Jury finds James Calvert guilty of capital murder

Published: Oct. 1, 2015 at 2:48 PM CDT|Updated: Oct. 1, 2015 at 9:05 PM CDT
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SMITH COUNTY, TX (KLTV) - Less than an hour is all it took for a jury in Smith County to decide James Calvert was guilty of capital murder.

The jury in the case, composed of nine women and five men, found Calvert guilty of capital murder. It was a unanimous decision. The sentencing phase will begin Monday, with the possibility that Calvert could face the death penalty.

Calvert is accused of fatally shooting his ex-wife Jelena Sriraman before abducting their then 4-year-old son Lucas and fleeing to Louisiana, where he was eventually arrested. Calvert had been acting as his own legal defense until his self-representation was pulled Sept. 15.

The defense rested earlier on Thursday in the Smith County capital murder case. Defense attorneys for James Calvert had sought a lesser charge for the defendant prior to closing arguments. Judge Jack Skeen, Jr. denied a request for affirmative defense to kidnapping and a request to put felony murder in the jury's charge.

Both sides were given two hours to present closing arguments.


Smith County District Attorney Matt Bingham opened arguments for the state by displaying a picture of the victim, Jelena Sriraman, for the jury to see.

Bingham told the jury Jelena's story has "become our story."

"We made it our mission to get justice for Jelena," Bingham said. "Somebody has to."

Bingham said the defendant, James Calvert, had his day on October 31, 2012 when he killed Sriraman.

"Today is Jelena's day for justice," he said.

Bingham spoke to the jury, who witnessed Calvert when he represented himself, and currently when he had attorneys defending him.

"Y'all saw how he acted in this courtroom?" Bingham asked the jury. "Can you imagine being married to him?"

The district attorney got choked up at times during his argument, saying the part that probably hurt Jelena the most was "seeing your child leave with the man who has taken your life."

"In 20 years... It's overwhelming... I've never had that kind of evidence," Bingham said.

The Calvert case, he said, is likely his last capital murder case as the district attorney in Smith County. He announced he will not be seeking another term in the office.

Prosecutors used words like 'cold-blooded'... 'brutal'... 'violent'... and 'cowardly' to describe Calvert.

Calvert sat quietly throughout the entire proceedings and had no reaction when the verdict was read.

First Assistant District Attorney April Sikes closed for the state in a very emotional, passionate argument for the jury.

"I have waited a very, very, very long time to stand here and speak on behalf of Jelena Sriraman and Lucas Calvert," Sikes said.

"He tried to silence her," Sikes said as she showed the jury a picture of Jelena and her two children. "That's why we're here!!"

Recovering from throat surgery, Sikes made her argument with the help of a microphone, something that is not common for the district attorney who is known for her vocal arguments.

"I'll tell you this -- voice or no voice -- I got a lot of fight left in me," she said.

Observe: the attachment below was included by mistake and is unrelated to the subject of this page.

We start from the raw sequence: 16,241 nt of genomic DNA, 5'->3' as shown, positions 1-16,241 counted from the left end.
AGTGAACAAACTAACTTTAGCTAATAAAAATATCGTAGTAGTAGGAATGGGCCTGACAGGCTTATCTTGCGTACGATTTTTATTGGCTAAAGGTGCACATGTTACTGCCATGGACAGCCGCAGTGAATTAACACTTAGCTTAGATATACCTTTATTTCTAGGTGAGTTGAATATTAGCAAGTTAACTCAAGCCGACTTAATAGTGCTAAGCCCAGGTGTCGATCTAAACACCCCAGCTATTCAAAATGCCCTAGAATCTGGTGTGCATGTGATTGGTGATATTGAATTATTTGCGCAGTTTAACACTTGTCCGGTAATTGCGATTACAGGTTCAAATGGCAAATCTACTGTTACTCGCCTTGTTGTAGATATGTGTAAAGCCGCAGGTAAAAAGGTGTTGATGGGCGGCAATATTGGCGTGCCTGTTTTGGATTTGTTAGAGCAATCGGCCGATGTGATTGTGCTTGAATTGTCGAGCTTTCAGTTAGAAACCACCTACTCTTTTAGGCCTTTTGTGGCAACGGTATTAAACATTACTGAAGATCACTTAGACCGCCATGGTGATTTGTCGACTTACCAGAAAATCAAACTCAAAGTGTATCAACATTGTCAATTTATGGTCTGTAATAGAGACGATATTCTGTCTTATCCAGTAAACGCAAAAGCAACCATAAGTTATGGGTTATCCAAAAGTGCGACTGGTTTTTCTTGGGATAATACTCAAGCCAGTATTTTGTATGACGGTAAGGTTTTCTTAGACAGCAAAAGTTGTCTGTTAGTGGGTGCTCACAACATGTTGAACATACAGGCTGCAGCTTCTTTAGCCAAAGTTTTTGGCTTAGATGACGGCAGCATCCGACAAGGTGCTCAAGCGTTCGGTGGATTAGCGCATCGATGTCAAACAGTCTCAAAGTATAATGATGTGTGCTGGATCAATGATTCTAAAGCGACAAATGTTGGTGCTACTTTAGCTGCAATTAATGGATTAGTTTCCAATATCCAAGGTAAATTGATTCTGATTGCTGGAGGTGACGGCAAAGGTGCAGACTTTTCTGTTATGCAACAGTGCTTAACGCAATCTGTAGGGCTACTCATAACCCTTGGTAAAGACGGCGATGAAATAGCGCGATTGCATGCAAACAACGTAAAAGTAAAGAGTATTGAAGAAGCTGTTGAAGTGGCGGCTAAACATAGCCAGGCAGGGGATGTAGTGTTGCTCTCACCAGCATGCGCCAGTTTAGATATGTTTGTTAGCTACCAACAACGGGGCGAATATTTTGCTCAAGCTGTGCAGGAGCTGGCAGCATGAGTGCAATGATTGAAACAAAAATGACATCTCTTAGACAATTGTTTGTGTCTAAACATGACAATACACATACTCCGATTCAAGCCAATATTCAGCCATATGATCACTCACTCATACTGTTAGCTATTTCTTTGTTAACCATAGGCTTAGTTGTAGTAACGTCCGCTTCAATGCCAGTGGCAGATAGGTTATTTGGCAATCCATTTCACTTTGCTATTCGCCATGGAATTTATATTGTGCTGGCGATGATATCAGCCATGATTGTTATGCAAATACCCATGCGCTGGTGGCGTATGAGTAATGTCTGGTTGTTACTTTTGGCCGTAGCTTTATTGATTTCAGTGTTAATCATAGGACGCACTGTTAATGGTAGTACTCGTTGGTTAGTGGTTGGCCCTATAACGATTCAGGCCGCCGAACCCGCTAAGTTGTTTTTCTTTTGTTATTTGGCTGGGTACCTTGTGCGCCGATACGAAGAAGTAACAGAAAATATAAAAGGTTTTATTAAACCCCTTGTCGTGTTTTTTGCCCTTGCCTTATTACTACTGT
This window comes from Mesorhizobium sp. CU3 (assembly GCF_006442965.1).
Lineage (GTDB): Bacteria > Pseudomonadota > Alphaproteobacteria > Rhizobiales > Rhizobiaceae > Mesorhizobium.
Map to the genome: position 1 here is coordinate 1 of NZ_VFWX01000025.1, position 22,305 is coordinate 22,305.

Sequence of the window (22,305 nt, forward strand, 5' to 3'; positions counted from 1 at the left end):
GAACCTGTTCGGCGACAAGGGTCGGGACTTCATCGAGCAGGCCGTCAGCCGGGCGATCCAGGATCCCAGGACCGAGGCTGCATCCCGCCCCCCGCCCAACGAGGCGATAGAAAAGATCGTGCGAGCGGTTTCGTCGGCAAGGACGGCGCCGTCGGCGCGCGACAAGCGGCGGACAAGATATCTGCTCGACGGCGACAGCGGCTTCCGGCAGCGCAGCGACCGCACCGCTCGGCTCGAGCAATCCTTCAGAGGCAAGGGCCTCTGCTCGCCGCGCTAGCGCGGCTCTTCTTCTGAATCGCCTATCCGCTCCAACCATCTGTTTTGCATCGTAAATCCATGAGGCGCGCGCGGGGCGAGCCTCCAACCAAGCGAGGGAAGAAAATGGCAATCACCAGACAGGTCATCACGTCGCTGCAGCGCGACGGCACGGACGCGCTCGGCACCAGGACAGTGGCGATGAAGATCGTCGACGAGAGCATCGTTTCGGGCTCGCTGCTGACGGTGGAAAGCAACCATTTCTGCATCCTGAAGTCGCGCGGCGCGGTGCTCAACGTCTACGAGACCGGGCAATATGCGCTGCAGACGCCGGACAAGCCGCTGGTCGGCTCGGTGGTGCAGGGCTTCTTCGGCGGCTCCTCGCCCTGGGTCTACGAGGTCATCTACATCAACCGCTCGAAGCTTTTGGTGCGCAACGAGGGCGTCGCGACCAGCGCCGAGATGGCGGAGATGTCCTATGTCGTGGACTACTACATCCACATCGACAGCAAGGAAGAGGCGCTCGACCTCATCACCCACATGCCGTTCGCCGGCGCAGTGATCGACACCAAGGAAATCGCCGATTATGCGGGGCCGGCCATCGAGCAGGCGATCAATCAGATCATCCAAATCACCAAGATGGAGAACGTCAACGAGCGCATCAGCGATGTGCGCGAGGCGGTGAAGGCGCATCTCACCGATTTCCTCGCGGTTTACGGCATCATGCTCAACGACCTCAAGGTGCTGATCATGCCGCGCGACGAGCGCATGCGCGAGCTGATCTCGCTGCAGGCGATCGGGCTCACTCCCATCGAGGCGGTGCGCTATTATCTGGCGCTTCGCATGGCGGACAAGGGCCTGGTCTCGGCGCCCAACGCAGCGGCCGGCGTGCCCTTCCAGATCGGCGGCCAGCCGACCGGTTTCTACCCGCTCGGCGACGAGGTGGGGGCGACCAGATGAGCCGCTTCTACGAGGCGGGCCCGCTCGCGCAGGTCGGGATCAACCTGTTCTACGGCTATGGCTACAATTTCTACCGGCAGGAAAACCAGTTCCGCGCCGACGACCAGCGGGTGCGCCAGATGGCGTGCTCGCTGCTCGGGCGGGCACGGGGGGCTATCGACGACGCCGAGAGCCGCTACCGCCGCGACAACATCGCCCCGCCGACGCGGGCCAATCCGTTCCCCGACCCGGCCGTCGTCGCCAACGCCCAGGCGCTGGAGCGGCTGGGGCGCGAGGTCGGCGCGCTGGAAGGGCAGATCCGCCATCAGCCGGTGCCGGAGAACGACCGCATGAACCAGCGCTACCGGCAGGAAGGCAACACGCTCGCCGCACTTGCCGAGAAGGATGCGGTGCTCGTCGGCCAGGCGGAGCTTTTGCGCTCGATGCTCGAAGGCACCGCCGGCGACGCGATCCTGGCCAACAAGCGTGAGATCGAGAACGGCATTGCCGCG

Sikes, who faced off with the defendant several times in pre-trials in court, turned to Calvert in her argument and said, "Try and silence me!"

She got very emotional at times, even being handed a tissue by the court bailiff to wipe away tears.

"It is a pathetic, sorry excuse for a man who can shoot the mother of his children in the back," Sikes said.

Her passionate argument moved at least one of the jurors to tears. Sikes referenced the police interview where Calvert insulted law enforcement and judges in Smith County, calling them 'idiots.'

"James Calvert underestimated the 'idiots in Smith County,'" she said.

Sikes called it a 'rock-solid, no-doubt-about-it' conviction of capital murder.


The defense had the chance to make a case before the jury and produce any evidence they had, but the lawyers who were once fired by Calvert decided not to present a case.

They were left with half of the trial and testimony being handled by the defendant and apologized to the jury.

"I want to tell you I am so, so, so sorry," Defense Attorney Jeff Haas said. "I wish it could've been different. It could've been. [It] should've been."


The jury of nine women and five men took less than an hour -- approximately 47 minutes -- to reach a verdict in the capital murder case. Three of the jurors have connection to public service. During arguments, it was mentioned a juror was a former fire chief, another worked at a police department and another worked as a state trooper.

At one point, the jury sent a note to the court asking to see the report in evidence from the counselor of Lucas Calvert, the child kidnapped by James Calvert. That report contained drawings by Lucas that reflected what he saw on Oct. 31, 2012.

In the picture, drawn by Lucas, it showed him on the couch, with James Calvert smiling with a gun and Jelena on the ground. On the drawing he spelled out, "pop" "pop" "pop."

Lucas was expected to testify in the trial when James Calvert was representing himself, but when that representation was revoked, the child was not called to testify.

The jury will now hear from the State and defense as it related to the fate of James Calvert. They can either decide to give him life in prison or send him to death row.

The punishment phase in the Calvert murder trial will begin on Monday morning.

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